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Museum Collections: Apparatus - 1855 Empire / Broderick Engine Company No. 1:

1855 William E. Worth
San Francisco

Mayor Lee's Certificate of Honor

1855 Empire / Broderick

Additional 1955 Broderick Images - Section A
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Additional 1955 Broderick Images - Section B
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Additional 1955 Broderick Images - Section C
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William E. Worth
Patternmaker - Builder
On Belden Place near Pine Street William E. Worth

William Ellison Worth was a patternmaker by trade posed here with a textbook on engines.

Mr. Worth came to San Francisco in 1850 and was engaged by the Union Works as a patternmaker, where he remained for about four years.
Mr. Worth opened his own pattern shop on Belden Place. Later he entered into a partnership with Mr. Hyde and Mr. Field to establish the Fulton Iron Works.

Died: June 30, 1879


Cylinders: 2 - 8 1/2 inch, fitted with patent air-discharging valves invented by Mr. Worth.
Capacity: 524.84 inches.
Wash box: built of tamanu, a rare wood from the South Seas.
Bed-plate: cast at the Vulcan Foundry, First street, between Mission & Howard streets.
Pumps: cast at the Pacific Foundry, First street between Market & Mission streets.
Assembly work being done by H. J. Booth on Davis street; journeyman work was done by George W. Prescott.
Weight: 3,000 pounds.
Cost: $5,000, city property

Crew: the pumping brakes to be so effective near forty men can be put upon them at once.

Nickname:  The “Old Fire Eater”

Service History:

October 31, 1855 - December 2, 1866 Empire / Broderick Engine Company No. 1

1859 The engine has been recently altered and placed in fine repair by Mr. Worth.

1882 Sold to the town of Yale, British. Columbia, Canada.

Stalled at British Columbia customs and released in April.

1894 Sold to Vernon, British Columbia for a price of $100.

1904 Sold Kelowna. British Columbia.

Retired from service prior to World War I and placed in the Kelowna city park.

Broderick in Kelowna City Park

1947 Discovered in the Kelowna City Park by a Daly City firefighter who contacted the Fireman’s Fund Insurance Company, San Francisco.

1947 March 24 - Returned to San Francisco by Fireman’s Fund who purchased the engine for $500 from the City of Kelowna, B.C.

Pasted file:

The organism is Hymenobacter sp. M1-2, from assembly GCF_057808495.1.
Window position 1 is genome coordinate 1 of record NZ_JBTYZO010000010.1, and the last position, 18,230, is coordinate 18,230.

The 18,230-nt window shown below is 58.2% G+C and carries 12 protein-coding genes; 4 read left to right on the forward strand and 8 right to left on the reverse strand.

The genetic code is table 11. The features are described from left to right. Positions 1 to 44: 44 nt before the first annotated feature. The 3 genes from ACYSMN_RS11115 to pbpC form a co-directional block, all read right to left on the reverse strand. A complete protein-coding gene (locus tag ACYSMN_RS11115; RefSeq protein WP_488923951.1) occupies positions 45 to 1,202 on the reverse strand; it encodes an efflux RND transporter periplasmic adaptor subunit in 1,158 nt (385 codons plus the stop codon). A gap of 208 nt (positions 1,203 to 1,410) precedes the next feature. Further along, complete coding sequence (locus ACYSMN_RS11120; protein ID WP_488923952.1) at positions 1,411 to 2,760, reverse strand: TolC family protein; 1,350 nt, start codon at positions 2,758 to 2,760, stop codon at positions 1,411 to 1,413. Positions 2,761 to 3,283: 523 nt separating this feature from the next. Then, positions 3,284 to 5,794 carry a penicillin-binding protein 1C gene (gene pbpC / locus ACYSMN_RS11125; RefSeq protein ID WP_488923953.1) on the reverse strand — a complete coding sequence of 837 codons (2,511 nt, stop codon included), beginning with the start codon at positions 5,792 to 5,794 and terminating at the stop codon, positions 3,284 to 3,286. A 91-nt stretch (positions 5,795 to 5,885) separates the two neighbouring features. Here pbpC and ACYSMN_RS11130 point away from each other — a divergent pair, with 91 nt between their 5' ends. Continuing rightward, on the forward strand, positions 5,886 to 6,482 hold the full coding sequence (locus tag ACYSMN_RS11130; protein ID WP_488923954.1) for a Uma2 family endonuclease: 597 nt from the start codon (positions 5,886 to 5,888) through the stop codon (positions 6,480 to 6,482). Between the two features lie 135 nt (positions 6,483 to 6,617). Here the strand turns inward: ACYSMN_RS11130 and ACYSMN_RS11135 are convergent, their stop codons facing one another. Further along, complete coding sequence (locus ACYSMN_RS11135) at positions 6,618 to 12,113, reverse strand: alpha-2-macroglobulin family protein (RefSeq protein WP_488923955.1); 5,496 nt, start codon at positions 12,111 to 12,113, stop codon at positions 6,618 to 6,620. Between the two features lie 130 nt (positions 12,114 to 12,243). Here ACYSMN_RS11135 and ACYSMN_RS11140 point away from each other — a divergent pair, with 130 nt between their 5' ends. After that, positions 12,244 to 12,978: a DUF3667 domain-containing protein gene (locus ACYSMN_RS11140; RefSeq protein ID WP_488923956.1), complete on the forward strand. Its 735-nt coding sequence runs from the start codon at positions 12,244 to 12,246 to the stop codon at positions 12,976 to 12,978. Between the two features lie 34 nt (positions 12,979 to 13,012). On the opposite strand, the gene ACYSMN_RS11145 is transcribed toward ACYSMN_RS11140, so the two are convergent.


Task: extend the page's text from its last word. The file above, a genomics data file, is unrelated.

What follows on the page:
2015 September 2, Wednesday – Donated by Allianz Global, formerly Fireman’s Fund, to the San Francisco Fire Department Museum.

Condition: Very Good, restored, 1947.

Location: Museum.



1855 May 10
In part
— The Empires are having constructed a beautiful new engine on Belden street, at the manufactory of Mr. William E. Worth, which in point of finish, strength and elegance of design, bids fair to rival if not excel any other in the city. This machine, which is fast advancing to a state of completion, is constructed of tamanu wood, lately imported from the Sandwich Islands, the only place where this material is found. The weight of the engine when completed will be about 3000 pounds. She is to have 8 1/2 inch cylinder, and is furnished with a patent, now system of forward axletree, by which the engine is turned around in her own length. The suction apparatus (sic) is underneath the body of the machine. The brakes are of a folding pattern, to save room, and, when fully extended, near forty men can be put upon them at once. She can throw two streams at once, and promises to be one of the most powerful engines in the Department. The tongue, which is all of iron, is being made near by the engine. The engine company was the first organized company in San Francisco, having formed June 4th, 1850. They number 65 members, exclusive of the hose company. The machine will be trotted out at soon as completed, and our citizens will then have an opportunity of seeing her. The hose carriage is got up at the expense of the members
Source: Daily Alta California, Volume 6, Number 119, 10 May 1855 — ADJOURNING OF THE LEGISLATURE. [ARTICLE]


1855 May 28
The Empires, No. I, bought out their new engine on Saturday afternoon and gave her a trial at the corner of California and Sacramento streets. She answered the most sanguine expectations of the company, and will be received from her builder. A description of the machine and everything of interest relating to the company and engine has been recently published in the Alta.
Source; Daily Alta California, Volume 6, Number 134, 28 May 1855 — SPORTING INTELLIGENCE. [ARTICLE]